Lent: It’s NOT Punishment

I think that’s where I’ve failed in the past.  Seeing Lent as a time of punishment, of castigating myself, to make up for all my failures.  I had never heard Lent as anything other than as doing without, sacrificing, giving up, abstaining, faster.  Always loss, no gain.  There was no going towards anything, no journey, no path to travel.  Lent was always about wallowing, being stuck, never moving on or letting go.  It was always about being a sinner in the hands of an angry, capricious god who was just waiting for failure.

Everything, everyone was bad.  There was no fun, no laughter, no smiles.  Only tears and it’s too lates and I’m sorrys that were ignored.  It was always gloom and doom and somber and bleakness and failure.  Always failure.  Always never enoughs.

But that’s not what Lent is.  Yes, there is sobriety but not despair, not blackness numbness joylessness unhappiness dull tediousness. It’s one thing to correct one’s course after reflection.  It’s another thing entirely to self-flagelate oneself over tiny, insignificant things to make somebody else happy at your expense. 

Lent is a journey towards a specific destination and specific events: the Tridiuum. Otherwise known as: Good Friday, Holy Saturday, and Easter.  I knew that these days come at the end of Lent, that they are a liturgical season into themselves but I had never heard that Lent was a journey to these days.  They were always separate.  They may be next to each other on the calendar but never the twain shall meet.

It want until recently, as in the last week or so, that I heard of Lent as a journey to Easter.  And that changes things.  Lent becomes less about what we give up and more about how we are related to Jesus.  I never knew that.  Lent was about empty sacrifice, not sanctifying relationship.  There was always doing, never being, especially not in a relationship.

I mean, I’ve heard that Lent is before Easter and that it leads to it but it was always off hand or secondary, never the main thing.  It was always about sacrifice and punishment, always punishment for me.  As I’ve written before, I have this belief, this need to punish myself out of this idea that if I punish myself then God will finally love me.  Punishing myself will make things right, with God, with my mother.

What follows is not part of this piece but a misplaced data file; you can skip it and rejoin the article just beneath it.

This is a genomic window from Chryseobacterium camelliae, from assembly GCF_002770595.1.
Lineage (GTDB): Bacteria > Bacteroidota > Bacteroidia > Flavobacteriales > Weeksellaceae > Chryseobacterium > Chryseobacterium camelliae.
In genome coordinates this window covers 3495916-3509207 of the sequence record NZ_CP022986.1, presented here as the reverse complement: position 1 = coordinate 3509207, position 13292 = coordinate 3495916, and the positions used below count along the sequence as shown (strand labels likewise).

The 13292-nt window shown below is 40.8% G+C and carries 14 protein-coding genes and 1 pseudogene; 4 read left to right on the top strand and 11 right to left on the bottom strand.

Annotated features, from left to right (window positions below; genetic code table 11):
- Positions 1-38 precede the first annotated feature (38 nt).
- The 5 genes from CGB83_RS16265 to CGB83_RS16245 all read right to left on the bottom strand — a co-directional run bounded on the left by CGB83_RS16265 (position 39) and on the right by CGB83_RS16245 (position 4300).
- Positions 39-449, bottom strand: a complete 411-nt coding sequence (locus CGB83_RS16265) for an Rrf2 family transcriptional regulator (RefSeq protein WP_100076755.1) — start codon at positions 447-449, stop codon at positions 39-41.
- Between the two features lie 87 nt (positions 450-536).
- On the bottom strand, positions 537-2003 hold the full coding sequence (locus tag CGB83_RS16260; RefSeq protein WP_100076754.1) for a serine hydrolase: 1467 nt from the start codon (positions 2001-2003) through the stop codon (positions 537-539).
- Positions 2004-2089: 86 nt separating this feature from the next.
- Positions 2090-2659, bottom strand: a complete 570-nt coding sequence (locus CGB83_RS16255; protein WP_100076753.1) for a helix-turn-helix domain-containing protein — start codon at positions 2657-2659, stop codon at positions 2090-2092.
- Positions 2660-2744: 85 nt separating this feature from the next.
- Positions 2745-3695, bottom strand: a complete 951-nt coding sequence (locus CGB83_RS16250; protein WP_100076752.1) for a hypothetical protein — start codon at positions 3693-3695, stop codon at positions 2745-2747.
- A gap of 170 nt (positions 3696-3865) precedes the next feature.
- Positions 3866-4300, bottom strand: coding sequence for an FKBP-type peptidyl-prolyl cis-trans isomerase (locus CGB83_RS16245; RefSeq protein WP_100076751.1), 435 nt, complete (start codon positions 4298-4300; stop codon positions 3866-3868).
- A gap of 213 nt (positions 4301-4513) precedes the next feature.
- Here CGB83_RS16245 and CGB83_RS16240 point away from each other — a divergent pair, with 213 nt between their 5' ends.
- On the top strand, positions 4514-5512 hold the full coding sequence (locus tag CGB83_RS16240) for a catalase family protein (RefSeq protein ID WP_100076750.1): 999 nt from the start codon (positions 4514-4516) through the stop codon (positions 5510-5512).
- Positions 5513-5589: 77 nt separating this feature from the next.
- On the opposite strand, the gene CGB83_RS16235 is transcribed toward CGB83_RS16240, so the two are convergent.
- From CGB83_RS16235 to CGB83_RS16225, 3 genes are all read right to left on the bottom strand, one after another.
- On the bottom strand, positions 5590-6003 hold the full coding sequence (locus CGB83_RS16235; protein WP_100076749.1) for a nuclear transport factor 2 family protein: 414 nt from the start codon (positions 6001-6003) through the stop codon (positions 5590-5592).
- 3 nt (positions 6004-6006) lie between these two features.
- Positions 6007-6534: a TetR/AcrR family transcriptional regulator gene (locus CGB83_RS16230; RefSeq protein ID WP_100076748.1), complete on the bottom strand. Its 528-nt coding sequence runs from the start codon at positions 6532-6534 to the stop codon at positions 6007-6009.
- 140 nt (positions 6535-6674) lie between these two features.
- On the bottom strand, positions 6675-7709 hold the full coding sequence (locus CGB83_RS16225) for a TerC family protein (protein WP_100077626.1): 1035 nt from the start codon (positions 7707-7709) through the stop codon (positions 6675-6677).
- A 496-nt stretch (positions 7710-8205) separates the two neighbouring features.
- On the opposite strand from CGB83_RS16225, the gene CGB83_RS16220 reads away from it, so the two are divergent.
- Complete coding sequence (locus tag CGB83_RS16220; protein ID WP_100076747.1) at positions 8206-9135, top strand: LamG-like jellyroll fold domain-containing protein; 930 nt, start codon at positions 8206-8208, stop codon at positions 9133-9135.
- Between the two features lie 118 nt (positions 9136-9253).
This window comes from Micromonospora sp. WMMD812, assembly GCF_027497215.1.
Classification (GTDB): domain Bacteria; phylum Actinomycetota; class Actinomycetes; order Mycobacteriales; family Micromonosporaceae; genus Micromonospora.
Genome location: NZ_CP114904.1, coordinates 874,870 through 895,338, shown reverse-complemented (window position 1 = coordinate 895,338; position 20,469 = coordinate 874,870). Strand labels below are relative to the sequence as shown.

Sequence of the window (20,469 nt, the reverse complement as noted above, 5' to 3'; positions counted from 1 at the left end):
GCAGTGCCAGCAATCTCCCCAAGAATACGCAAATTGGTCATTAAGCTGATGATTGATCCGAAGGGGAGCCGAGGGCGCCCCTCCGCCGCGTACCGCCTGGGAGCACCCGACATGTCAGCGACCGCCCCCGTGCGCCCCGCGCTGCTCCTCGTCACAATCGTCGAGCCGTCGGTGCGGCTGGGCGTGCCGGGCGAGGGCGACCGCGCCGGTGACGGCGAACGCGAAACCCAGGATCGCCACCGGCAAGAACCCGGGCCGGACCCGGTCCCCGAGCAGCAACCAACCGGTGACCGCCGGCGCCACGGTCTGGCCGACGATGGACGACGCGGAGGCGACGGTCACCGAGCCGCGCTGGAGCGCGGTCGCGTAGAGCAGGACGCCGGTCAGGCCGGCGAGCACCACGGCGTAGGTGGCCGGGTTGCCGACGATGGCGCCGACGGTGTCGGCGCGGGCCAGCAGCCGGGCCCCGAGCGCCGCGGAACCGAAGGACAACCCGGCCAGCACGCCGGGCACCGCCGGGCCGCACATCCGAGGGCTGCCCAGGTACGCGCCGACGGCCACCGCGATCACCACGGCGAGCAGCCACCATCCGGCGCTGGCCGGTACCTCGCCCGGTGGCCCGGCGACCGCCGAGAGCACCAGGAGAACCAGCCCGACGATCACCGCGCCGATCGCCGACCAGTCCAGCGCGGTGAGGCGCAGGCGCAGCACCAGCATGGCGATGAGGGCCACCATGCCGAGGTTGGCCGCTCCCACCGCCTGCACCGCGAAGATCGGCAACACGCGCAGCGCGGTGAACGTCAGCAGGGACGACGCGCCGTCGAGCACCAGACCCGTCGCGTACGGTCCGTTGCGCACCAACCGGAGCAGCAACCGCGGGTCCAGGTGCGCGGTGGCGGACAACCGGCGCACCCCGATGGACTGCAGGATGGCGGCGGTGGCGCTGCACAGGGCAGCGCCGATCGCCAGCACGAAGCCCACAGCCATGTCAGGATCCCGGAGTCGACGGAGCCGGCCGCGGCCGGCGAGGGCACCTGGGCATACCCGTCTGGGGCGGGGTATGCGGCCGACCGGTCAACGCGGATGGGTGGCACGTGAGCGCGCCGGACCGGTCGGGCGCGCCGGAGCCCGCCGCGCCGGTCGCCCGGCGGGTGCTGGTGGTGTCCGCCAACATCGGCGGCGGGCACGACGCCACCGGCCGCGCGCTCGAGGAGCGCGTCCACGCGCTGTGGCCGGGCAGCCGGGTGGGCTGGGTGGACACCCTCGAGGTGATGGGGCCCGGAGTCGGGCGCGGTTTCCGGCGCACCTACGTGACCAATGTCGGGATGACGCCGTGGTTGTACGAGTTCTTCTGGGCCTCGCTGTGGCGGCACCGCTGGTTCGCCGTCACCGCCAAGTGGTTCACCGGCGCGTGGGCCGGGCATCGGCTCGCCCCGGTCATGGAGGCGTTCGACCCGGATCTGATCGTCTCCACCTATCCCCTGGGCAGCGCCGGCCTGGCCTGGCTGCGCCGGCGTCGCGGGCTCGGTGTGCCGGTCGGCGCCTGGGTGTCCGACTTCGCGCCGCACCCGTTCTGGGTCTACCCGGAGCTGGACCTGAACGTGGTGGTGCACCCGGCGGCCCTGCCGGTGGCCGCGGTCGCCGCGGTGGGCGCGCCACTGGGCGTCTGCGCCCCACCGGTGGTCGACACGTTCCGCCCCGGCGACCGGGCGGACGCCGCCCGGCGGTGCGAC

And yet punishing myself only results in me being punished.  I never get loved, nothing ever turns out right.  But I keep punishing myself hoping this time that it will take, that God, my mother will finally love me.  That I won’t be a failure, a mistake.  That things will turn out right.  But they don’t and I keep on punishing myself even though it never works and never will.  It’s all I know how to do.

Being merciful to myself is bad.  Punishing is good.  I deserve to be punished.  Being nice and kind to myself only sets me up for failure.  I can’t trust nice. It’s wrong.  It’s not for me, never for me. 

So Lent isn’t about empty sacrifices and cruel punishments though that is what I learned and accepted for years.  Lent is about the Crucifixion and the Resurrection.  Yet those crucial events in the narrative of Jesus’s life aren’t really emphasized in Lent, not really.  Most of us have only heard about giving up things or adding more prayers or about going to Confession more.  Never about Jesus and what He did for us on the cross.  Or at least very little is heard.

Will things change? I don’t know.  But Lent is not about punishment, about a sinner in the hands of an angry god. God is merciful even if too many people want a god that hates and punishes rather than a loving and merciful God.

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